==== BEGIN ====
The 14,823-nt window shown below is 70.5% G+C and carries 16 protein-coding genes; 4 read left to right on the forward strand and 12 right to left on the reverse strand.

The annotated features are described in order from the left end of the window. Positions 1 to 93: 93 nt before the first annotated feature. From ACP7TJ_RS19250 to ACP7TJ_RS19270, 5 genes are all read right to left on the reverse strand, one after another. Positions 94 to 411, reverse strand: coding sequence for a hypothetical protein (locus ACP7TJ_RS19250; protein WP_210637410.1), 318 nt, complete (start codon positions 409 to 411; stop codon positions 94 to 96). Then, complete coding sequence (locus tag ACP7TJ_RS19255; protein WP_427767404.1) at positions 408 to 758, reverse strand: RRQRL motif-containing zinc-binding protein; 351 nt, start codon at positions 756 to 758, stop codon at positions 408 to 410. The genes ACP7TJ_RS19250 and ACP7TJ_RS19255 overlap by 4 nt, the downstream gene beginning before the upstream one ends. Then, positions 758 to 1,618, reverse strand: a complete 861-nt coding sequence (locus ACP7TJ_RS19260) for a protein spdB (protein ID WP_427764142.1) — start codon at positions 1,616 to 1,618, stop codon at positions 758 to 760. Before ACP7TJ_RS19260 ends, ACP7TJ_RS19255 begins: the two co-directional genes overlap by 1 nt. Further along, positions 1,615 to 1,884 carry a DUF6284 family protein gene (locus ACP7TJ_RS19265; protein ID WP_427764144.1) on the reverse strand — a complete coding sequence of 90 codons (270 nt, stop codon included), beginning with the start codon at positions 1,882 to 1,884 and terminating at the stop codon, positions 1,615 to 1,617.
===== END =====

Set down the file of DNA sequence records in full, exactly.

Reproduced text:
The 14,823-nt window shown below is 70.5% G+C and carries 16 protein-coding genes; 4 read left to right on the forward strand and 12 right to left on the reverse strand.

The annotated features are described in order from the left end of the window. Positions 1 to 93: 93 nt before the first annotated feature. From ACP7TJ_RS19250 to ACP7TJ_RS19270, 5 genes are all read right to left on the reverse strand, one after another. Positions 94 to 411, reverse strand: coding sequence for a hypothetical protein (locus ACP7TJ_RS19250; protein WP_210637410.1), 318 nt, complete (start codon positions 409 to 411; stop codon positions 94 to 96). Then, complete coding sequence (locus tag ACP7TJ_RS19255; protein WP_427767404.1) at positions 408 to 758, reverse strand: RRQRL motif-containing zinc-binding protein; 351 nt, start codon at positions 756 to 758, stop codon at positions 408 to 410. The genes ACP7TJ_RS19250 and ACP7TJ_RS19255 overlap by 4 nt, the downstream gene beginning before the upstream one ends. Then, positions 758 to 1,618, reverse strand: a complete 861-nt coding sequence (locus ACP7TJ_RS19260) for a protein spdB (protein ID WP_427764142.1) — start codon at positions 1,616 to 1,618, stop codon at positions 758 to 760. Before ACP7TJ_RS19260 ends, ACP7TJ_RS19255 begins: the two co-directional genes overlap by 1 nt. Further along, positions 1,615 to 1,884 carry a DUF6284 family protein gene (locus ACP7TJ_RS19265; protein ID WP_427764144.1) on the reverse strand — a complete coding sequence of 90 codons (270 nt, stop codon included), beginning with the start codon at positions 1,882 to 1,884 and terminating at the stop codon, positions 1,615 to 1,617.